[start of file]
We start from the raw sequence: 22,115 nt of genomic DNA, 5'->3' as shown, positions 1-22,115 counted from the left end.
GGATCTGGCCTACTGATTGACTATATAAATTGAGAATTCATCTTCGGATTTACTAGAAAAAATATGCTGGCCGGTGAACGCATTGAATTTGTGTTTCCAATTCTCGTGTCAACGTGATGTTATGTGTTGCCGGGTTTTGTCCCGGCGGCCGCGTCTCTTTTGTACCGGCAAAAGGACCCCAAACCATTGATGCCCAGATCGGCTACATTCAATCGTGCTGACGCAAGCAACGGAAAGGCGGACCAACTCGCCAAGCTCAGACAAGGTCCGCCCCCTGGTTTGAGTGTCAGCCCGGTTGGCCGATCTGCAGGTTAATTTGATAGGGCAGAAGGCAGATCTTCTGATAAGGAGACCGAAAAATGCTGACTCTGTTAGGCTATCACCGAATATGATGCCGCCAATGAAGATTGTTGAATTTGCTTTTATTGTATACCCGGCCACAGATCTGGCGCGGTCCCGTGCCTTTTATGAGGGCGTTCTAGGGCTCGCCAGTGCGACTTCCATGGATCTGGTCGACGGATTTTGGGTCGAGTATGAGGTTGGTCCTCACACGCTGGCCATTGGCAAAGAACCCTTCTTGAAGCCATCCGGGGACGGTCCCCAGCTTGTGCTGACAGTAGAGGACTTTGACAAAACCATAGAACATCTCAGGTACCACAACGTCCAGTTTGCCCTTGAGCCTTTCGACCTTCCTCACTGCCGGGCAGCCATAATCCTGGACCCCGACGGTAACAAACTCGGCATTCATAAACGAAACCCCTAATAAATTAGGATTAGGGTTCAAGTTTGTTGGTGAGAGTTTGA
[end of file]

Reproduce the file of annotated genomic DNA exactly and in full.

We start from the raw sequence: 22,115 nt of genomic DNA, 5'->3' as shown, positions 1-22,115 counted from the left end.
GGATCTGGCCTACTGATTGACTATATAAATTGAGAATTCATCTTCGGATTTACTAGAAAAAATATGCTGGCCGGTGAACGCATTGAATTTGTGTTTCCAATTCTCGTGTCAACGTGATGTTATGTGTTGCCGGGTTTTGTCCCGGCGGCCGCGTCTCTTTTGTACCGGCAAAAGGACCCCAAACCATTGATGCCCAGATCGGCTACATTCAATCGTGCTGACGCAAGCAACGGAAAGGCGGACCAACTCGCCAAGCTCAGACAAGGTCCGCCCCCTGGTTTGAGTGTCAGCCCGGTTGGCCGATCTGCAGGTTAATTTGATAGGGCAGAAGGCAGATCTTCTGATAAGGAGACCGAAAAATGCTGACTCTGTTAGGCTATCACCGAATATGATGCCGCCAATGAAGATTGTTGAATTTGCTTTTATTGTATACCCGGCCACAGATCTGGCGCGGTCCCGTGCCTTTTATGAGGGCGTTCTAGGGCTCGCCAGTGCGACTTCCATGGATCTGGTCGACGGATTTTGGGTCGAGTATGAGGTTGGTCCTCACACGCTGGCCATTGGCAAAGAACCCTTCTTGAAGCCATCCGGGGACGGTCCCCAGCTTGTGCTGACAGTAGAGGACTTTGACAAAACCATAGAACATCTCAGGTACCACAACGTCCAGTTTGCCCTTGAGCCTTTCGACCTTCCTCACTGCCGGGCAGCCATAATCCTGGACCCCGACGGTAACAAACTCGGCATTCATAAACGAAACCCCTAATAAATTAGGATTAGGGTTCAAGTTTGTTGGTGAGAGTTTGA